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Economists Learn to Grapple with Big Data

Econ Focus
Second Quarter 2015
The Profession

Most of us have had the experience of shopping online and receiving a recommendation for an item that caught our eye — and wondered how the suggestion was generated. You have "big data" to thank for it. If you go on to make the additional purchase, so does the retailer. And increasingly, it isn't just companies that are interested in big data; economists are too.

Our browsing and purchasing experiences, along with those of other consumers with similar tastes and interests, generate an enormous amount of information that can be collected and filtered to provide us with something like a tailor-made shopping environment. As gathering that information has gotten easier and analyzing it has gotten cheaper, businesses are aiming to use it to boost sales. The recommendations we receive may not always be hits, but they don't have to be. In baseball, a batter who is successful just 30 percent of the time is often an all-star — and most retailers would be happy with an average much lower than that.

What exactly is "big data"? There is no consensus definition, in part because big data is relatively new and in part because people use it for many different purposes. But for economists who work with big data, there is broad agreement on what features make it valuable. Linnet Taylor of the University of Amsterdam and Ralph Schroeder and Eric Meyer of the Oxford Internet Institute have surveyed more than 125 social scientists on various issues related to big data. In a 2014 article published in the journal Big Data & Society, they reported that the economists they have talked to are most interested in "granular, population-level data with multiple dimensions that allow researchers to analyse cases along many variables," which permit them "to test theories of behaviour that were previously untestable, creating a new set of metrics for issues of economic interest which were previously in the realm of theory."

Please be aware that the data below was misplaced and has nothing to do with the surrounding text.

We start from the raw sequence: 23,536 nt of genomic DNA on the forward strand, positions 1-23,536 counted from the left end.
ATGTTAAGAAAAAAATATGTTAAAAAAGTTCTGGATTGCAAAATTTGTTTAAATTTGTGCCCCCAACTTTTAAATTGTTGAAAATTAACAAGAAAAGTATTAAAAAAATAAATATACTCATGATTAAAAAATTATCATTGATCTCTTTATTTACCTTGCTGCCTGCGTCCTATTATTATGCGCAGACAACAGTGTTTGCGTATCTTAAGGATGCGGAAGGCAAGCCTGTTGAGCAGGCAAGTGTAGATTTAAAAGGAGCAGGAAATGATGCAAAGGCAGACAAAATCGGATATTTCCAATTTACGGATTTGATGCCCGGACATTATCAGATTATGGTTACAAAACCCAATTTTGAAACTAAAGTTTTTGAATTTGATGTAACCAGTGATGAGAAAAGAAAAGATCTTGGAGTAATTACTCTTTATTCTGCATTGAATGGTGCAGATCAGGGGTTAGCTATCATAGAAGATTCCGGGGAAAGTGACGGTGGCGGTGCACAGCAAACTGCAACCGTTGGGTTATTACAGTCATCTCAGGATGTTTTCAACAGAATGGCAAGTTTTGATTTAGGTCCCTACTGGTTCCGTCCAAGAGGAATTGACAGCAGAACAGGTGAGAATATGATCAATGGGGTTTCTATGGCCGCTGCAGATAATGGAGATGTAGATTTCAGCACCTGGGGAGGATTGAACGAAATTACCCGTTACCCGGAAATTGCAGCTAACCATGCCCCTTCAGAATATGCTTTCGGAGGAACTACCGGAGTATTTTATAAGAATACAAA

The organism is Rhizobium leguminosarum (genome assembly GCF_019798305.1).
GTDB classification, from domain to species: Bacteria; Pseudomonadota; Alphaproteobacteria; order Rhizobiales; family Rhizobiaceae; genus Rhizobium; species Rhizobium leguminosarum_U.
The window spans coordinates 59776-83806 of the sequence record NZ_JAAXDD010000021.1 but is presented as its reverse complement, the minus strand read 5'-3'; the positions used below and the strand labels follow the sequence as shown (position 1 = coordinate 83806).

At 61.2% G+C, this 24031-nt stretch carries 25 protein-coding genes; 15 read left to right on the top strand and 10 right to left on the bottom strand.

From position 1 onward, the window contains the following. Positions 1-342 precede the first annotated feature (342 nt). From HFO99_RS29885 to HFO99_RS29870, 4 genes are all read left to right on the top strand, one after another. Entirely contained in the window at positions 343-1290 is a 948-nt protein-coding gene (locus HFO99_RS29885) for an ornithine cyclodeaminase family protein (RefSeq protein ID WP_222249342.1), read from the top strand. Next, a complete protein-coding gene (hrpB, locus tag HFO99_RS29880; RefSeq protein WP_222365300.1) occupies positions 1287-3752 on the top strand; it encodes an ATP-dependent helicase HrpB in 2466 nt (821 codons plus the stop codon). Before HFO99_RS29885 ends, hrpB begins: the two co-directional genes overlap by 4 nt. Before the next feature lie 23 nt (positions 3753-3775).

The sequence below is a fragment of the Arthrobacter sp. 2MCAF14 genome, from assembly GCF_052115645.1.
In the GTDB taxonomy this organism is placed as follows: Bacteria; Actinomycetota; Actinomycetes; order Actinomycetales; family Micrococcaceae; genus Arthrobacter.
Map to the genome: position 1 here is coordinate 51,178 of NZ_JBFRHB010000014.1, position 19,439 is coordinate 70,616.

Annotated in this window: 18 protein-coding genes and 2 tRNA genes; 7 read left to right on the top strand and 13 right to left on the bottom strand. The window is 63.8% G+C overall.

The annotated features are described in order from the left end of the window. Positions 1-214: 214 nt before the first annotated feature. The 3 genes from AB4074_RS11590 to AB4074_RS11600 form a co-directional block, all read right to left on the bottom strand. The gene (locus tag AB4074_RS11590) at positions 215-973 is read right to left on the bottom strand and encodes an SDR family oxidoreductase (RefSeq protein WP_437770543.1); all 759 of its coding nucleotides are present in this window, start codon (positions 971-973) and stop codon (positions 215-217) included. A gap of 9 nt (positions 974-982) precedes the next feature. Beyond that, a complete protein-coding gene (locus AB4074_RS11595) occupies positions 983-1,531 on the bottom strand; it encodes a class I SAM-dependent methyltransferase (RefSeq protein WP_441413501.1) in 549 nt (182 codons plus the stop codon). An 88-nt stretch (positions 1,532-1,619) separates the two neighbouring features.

Economists have worked with big data, both public and private, in almost all areas of their discipline, from historical tax data to look at economic inequality to Medicare rolls to examine the efficiency of the health care industry. But if there is one area where big data may be especially promising, it is labor economics. Indeed, John Horton and Prasanna Tambe of New York University's Stern School of Business recently noted that we are "clearly entering a golden age for empirical labor market research," one where there is "a growing opportunity to revisit old questions with new and better data and to answer new questions raised directly by these new contexts."